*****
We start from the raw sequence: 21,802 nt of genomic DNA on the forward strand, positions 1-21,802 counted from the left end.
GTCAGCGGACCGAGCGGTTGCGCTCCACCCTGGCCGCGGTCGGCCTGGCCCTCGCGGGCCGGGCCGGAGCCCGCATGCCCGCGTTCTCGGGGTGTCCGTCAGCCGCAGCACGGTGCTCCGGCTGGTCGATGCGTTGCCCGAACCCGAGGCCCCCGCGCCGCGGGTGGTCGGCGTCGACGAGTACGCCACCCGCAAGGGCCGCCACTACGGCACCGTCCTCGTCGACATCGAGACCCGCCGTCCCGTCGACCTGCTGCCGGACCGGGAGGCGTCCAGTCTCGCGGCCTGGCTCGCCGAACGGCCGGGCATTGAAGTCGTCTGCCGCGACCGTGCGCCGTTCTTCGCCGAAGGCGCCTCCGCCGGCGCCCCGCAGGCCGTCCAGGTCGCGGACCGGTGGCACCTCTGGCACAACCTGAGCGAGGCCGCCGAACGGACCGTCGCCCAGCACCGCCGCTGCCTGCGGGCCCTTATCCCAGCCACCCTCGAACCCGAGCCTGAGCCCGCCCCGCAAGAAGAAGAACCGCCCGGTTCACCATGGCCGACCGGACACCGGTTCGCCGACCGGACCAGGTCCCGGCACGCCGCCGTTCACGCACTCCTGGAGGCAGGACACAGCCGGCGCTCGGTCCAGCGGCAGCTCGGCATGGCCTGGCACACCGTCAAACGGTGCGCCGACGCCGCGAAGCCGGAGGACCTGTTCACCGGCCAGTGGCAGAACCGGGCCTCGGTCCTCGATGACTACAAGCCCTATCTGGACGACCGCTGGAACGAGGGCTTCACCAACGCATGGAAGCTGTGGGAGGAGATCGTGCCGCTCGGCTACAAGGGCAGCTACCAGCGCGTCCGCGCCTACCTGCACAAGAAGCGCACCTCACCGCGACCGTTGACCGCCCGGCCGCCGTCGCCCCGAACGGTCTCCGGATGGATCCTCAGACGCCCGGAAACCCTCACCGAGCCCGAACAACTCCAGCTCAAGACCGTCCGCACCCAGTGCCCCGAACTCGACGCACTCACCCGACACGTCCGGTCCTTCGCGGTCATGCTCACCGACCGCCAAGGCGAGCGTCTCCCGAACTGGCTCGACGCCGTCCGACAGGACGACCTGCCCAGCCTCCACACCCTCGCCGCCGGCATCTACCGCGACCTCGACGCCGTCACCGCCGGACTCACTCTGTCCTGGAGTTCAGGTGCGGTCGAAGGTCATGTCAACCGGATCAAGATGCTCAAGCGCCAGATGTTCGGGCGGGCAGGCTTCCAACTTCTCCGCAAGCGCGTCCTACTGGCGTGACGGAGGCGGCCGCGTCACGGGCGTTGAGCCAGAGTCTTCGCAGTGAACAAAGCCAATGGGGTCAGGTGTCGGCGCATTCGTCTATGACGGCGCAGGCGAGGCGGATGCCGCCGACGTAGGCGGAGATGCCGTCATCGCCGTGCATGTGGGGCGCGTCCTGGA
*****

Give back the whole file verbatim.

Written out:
We start from the raw sequence: 21,802 nt of genomic DNA on the forward strand, positions 1-21,802 counted from the left end.
GTCAGCGGACCGAGCGGTTGCGCTCCACCCTGGCCGCGGTCGGCCTGGCCCTCGCGGGCCGGGCCGGAGCCCGCATGCCCGCGTTCTCGGGGTGTCCGTCAGCCGCAGCACGGTGCTCCGGCTGGTCGATGCGTTGCCCGAACCCGAGGCCCCCGCGCCGCGGGTGGTCGGCGTCGACGAGTACGCCACCCGCAAGGGCCGCCACTACGGCACCGTCCTCGTCGACATCGAGACCCGCCGTCCCGTCGACCTGCTGCCGGACCGGGAGGCGTCCAGTCTCGCGGCCTGGCTCGCCGAACGGCCGGGCATTGAAGTCGTCTGCCGCGACCGTGCGCCGTTCTTCGCCGAAGGCGCCTCCGCCGGCGCCCCGCAGGCCGTCCAGGTCGCGGACCGGTGGCACCTCTGGCACAACCTGAGCGAGGCCGCCGAACGGACCGTCGCCCAGCACCGCCGCTGCCTGCGGGCCCTTATCCCAGCCACCCTCGAACCCGAGCCTGAGCCCGCCCCGCAAGAAGAAGAACCGCCCGGTTCACCATGGCCGACCGGACACCGGTTCGCCGACCGGACCAGGTCCCGGCACGCCGCCGTTCACGCACTCCTGGAGGCAGGACACAGCCGGCGCTCGGTCCAGCGGCAGCTCGGCATGGCCTGGCACACCGTCAAACGGTGCGCCGACGCCGCGAAGCCGGAGGACCTGTTCACCGGCCAGTGGCAGAACCGGGCCTCGGTCCTCGATGACTACAAGCCCTATCTGGACGACCGCTGGAACGAGGGCTTCACCAACGCATGGAAGCTGTGGGAGGAGATCGTGCCGCTCGGCTACAAGGGCAGCTACCAGCGCGTCCGCGCCTACCTGCACAAGAAGCGCACCTCACCGCGACCGTTGACCGCCCGGCCGCCGTCGCCCCGAACGGTCTCCGGATGGATCCTCAGACGCCCGGAAACCCTCACCGAGCCCGAACAACTCCAGCTCAAGACCGTCCGCACCCAGTGCCCCGAACTCGACGCACTCACCCGACACGTCCGGTCCTTCGCGGTCATGCTCACCGACCGCCAAGGCGAGCGTCTCCCGAACTGGCTCGACGCCGTCCGACAGGACGACCTGCCCAGCCTCCACACCCTCGCCGCCGGCATCTACCGCGACCTCGACGCCGTCACCGCCGGACTCACTCTGTCCTGGAGTTCAGGTGCGGTCGAAGGTCATGTCAACCGGATCAAGATGCTCAAGCGCCAGATGTTCGGGCGGGCAGGCTTCCAACTTCTCCGCAAGCGCGTCCTACTGGCGTGACGGAGGCGGCCGCGTCACGGGCGTTGAGCCAGAGTCTTCGCAGTGAACAAAGCCAATGGGGTCAGGTGTCGGCGCATTCGTCTATGACGGCGCAGGCGAGGCGGATGCCGCCGACGTAGGCGGAGATGCCGTCATCGCCGTGCATGTGGGGCGCGTCCTGGA